The glandular tissue of the female breast develops during puberty due to the action of estrogen. It is only during pregnancy that this entire development process is completed so that the glandular tissue can produce breast milk. The full breast milk production capacity, however, is only possible after birth.
Breast Milk Production During Pregnancy
The hormonal changes during pregnancy matures the glandular tissue of the breast. The number of alveoli (acini) increases as well as the fat quantity within the breast. Later in pregnancy, the matured glandular tissues are sufficiently developed to start producing breast milk.
Estrogen, progesterone and prolactin are the main hormones that regulate this developmental process along with other hormones like growth hormone, glucorticoids and even insulin. While elevated levels of estrogen and progesterone promote the maturation of the glandular tissue, prolactin is required to actually start the breast milk production process.In fact estrogen and progesterone inhibit breast milk production itself and only after birth, when the levels of estrogen and progesterone drop, can prolactin have its full effect on milk production. Therefore the breast milk production even in late pregnancy is very small.
Prolactin is secreted from the anterior pituitary and its milk producing effects are probably enhanced by human chorionic somatomammotropin from the placenta. However, it is also the placenta itself that secretes the milk-inhibiting estrogen and progesterone.
Breast Milk Production After Birth
After the birth of the baby, the levels of estrogen and progesterone drop. Colostrum, which is similar in composition to breast milk except that it has very low quantities of fat, is secreted a few days before and after birth. The quantity of colostrum available is small, almost 1% of that of the full breast milk capacity. Within a 10 days after birth, the breasts will start producing milk to nourish the infant (lactation).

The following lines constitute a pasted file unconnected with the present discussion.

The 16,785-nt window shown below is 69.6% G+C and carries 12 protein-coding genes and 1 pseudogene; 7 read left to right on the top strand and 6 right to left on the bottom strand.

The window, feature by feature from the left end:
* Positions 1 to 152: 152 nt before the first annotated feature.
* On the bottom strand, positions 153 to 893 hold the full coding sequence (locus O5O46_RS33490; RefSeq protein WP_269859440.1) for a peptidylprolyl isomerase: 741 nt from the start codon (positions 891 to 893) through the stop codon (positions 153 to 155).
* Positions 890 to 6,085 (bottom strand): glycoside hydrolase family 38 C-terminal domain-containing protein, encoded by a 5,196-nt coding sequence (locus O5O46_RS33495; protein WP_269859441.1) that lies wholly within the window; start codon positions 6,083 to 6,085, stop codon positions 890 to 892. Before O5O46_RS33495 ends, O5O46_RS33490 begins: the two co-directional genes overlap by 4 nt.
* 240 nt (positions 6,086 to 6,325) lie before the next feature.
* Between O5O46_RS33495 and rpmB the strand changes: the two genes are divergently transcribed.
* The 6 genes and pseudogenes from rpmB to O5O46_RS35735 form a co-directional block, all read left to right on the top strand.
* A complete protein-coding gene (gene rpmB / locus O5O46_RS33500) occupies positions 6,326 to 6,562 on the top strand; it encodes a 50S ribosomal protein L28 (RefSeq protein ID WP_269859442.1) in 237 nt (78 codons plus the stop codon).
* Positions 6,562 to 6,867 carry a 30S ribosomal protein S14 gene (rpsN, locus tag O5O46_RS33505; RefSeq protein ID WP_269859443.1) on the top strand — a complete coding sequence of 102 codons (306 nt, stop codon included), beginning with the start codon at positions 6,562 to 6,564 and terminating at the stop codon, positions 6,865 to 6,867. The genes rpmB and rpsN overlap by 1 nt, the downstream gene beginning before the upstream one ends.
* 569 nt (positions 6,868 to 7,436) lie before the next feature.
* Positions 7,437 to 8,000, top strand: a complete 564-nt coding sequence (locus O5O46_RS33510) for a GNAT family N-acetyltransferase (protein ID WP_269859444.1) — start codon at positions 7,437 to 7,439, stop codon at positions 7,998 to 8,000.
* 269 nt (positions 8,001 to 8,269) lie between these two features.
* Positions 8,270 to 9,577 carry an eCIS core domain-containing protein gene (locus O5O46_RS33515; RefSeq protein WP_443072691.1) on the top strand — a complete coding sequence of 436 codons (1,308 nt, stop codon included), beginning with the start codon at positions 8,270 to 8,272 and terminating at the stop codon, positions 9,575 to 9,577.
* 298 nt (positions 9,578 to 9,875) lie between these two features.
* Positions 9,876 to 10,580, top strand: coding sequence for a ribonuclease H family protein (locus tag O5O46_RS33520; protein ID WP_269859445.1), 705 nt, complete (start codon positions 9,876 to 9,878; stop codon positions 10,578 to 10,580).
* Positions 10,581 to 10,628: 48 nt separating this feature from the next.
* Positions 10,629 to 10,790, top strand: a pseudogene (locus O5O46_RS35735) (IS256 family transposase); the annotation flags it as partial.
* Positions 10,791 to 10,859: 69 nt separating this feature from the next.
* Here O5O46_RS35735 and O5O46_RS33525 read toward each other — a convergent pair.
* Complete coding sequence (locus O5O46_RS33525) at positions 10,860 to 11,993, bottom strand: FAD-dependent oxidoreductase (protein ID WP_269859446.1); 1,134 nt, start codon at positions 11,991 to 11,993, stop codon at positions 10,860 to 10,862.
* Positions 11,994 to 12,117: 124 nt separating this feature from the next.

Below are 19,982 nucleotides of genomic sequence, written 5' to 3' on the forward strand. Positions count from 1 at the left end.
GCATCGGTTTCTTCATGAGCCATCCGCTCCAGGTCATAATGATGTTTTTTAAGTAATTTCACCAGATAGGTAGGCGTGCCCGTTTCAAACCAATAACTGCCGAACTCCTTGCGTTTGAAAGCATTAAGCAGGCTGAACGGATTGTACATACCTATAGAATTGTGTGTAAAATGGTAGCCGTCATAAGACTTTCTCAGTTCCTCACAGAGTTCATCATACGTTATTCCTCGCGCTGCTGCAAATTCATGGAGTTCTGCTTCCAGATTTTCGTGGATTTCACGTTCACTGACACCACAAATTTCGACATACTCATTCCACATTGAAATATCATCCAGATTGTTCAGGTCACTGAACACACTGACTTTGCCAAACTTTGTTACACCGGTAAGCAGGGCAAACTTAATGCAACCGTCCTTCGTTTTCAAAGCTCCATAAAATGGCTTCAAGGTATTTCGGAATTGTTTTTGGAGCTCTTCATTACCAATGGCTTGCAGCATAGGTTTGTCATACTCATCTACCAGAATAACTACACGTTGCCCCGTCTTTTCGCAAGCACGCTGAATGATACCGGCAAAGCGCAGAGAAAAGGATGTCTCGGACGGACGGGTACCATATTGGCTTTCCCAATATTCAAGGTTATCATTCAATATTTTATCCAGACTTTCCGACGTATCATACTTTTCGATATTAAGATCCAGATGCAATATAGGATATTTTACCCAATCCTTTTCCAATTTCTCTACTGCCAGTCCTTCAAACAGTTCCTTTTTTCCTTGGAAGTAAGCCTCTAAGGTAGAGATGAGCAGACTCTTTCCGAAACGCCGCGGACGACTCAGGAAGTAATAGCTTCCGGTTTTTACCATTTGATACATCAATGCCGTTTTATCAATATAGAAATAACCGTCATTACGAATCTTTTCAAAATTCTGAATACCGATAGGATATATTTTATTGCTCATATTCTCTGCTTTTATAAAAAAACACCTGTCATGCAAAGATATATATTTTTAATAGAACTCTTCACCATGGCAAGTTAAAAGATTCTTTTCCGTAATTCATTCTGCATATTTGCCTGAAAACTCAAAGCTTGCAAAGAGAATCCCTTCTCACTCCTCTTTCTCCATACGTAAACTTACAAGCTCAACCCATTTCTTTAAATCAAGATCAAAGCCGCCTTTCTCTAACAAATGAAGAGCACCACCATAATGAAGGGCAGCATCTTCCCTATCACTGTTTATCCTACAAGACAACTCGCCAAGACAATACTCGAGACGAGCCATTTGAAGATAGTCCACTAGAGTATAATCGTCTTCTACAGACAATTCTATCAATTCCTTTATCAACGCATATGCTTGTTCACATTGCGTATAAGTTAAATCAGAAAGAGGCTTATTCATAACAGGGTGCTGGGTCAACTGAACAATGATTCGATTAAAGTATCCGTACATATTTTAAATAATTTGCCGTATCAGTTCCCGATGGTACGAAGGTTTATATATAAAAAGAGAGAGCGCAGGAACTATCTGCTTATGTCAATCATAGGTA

Although the inhibiting action of estrogen and progesterone is removed after birth, prolactin which is essential for breast milk production also decreases in this time. However, the prolactin levels can be manipulated by nursing. When the baby suckles, nerves in the nipple relay signals to the hypothalamus to secrete thyrotropin-releasing hormone (TRH) and decrease the secretion of prolactin-inhibiting factor (PIF). TRH will stimulate the anterior pituitary to secrete prolaction, while PIF inhibits prolactin secretion. The anterior pituitary actually produces prolactin all the time but this is inhibited by the action of PIF. So when weaning, it is not the stimulation of TRH secretion that is the more significant deciding factor in prolactin secretion but rather the extent by which PIF is inhibited thereby allowing prolactin secretion to continue unabated.
During weaning, the prolactin secretion surges for about an hour. The surge is almost 10 to 20 times more than normal. However, in women who do not breastfeed, the prolactin secretion remains low and will return to the same levels as prior to pregnancy. Within a week of not breastfeeding, the glandular tissue can lose its ability to produce breast milk. This discontinues almost entirely by the seventh to ninth month after birth. It is however, not uncommon for women to lactate for years, even if there is just the odd suckling or stimulation.